I’m consistently very impressed by the continued collaboration between the National Trust and Nosy Crow, we find them inspirational and this is such a different but excellent topic!
Night Explorers is great book to encourage an understanding of nocturnal nature with achievable activities whether you have a garden or not, whether you live in town or the country there are ways to engage with the natural world at night.
Although this book published earlier this summer, I think it comes into a second stride in these autumn months so I saved posting the review until we had explored some ideas on our short break away in a woodland setting.
Now the reason I did this is whilst we live near woodland but not actually IN the woods, so whilst we can stargaze better at home, the night time birds, noises and walk opportunities were different to those we may experience locally which was great to discover using this book!!
Describing and depicting nocturnal birds, mammals, amphibians and mini-beasts it begins to show the diversity of night time nature in the UK and around the world.
One of Littlefae’s favourite words is nocturnal and she enjoys comparing different nocturnal and diurnal creatures so this offers a great project opportunity for children whilst avoiding staying up too late with many at school.
Autumn provides rich opportunity for achievable ‘nighttime’ learning with temperate weather but there is already a considerable change with the evening drawing in much earlier than even a few weeks ago meaning the fun doesn’t have to occur in the wee hours.
There are ideas that can be applied year round which can be much more bedtime friendly than the height of summer.
On our woodland holiday we have been inspired by this book with torches, gone for walks in the dark and listened to owls hooting in the darkness which has added a wonderful enriching layer to our holiday.
I like the way it attempts to teach Morse Code and encourage games in a safe dark space (doesn’t necessarily HAVE to be outdoors) and as such would be great for Scouting and Girl Guiding leaders to consider for camp or winter time activities.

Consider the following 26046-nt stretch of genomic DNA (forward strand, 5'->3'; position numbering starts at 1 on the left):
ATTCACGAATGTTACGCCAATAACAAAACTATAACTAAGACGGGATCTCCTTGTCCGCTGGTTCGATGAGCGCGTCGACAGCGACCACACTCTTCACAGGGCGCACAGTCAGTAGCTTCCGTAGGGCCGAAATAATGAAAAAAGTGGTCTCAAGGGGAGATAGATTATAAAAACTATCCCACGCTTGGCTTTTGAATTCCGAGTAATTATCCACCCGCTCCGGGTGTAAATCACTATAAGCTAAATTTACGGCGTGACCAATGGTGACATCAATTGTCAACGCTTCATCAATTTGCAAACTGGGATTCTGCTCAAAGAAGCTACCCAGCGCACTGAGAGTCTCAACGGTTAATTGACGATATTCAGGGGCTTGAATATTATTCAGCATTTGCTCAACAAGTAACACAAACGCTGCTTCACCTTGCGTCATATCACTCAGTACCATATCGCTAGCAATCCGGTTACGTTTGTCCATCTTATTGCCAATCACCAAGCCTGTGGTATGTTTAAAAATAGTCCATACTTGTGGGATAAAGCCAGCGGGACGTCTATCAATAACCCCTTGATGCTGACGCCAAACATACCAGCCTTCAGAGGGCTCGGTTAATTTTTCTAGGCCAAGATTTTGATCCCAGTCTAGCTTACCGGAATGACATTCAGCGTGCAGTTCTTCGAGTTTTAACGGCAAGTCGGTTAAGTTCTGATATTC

At home we have been encouraged by this book to plant some nocturnal flowers and those attractive to night time pollinators effectively making a Moon Garden which has been great fun for the children to point out night scented jasmine and honeysuckle, plant up nicotiana and evening primroses and to choose or confirm the best places to put our pots of Buddleia *
Overall, this is a fantastic book packed with accessible information and fun to learn about and appreciate nocturnal creatures and demystify night time! Well worth exploring for parents but also for Youth group or scouting/Girl guide leaders to come up with different nocturnal nature inspired ideas for the autumn-winter months.
National Trust: Out and About- Night Explorers text by Robin Swift & Illustrations by Sara Lynn Cramb is published by Nosy Crow in association with the National Trust thank you for my copy 💜
On the subject of Buddleia it’s gorgeous, smells like warm cherry pie and is full of nectar for attracts bees, butterflies and moths like a book lover to a library but it can be a bully of a plant. If you treat it mean and keep in a medium sized pot you should be able to keep it any size garden even on a balcony. We cut ours back hard at least twice a year (Spring just before or around the time the Chelsea Flower Show is on telly and again in late Autumn) and it is still beautiful, flowers and it won’t turn into the monster plants you see by railways!!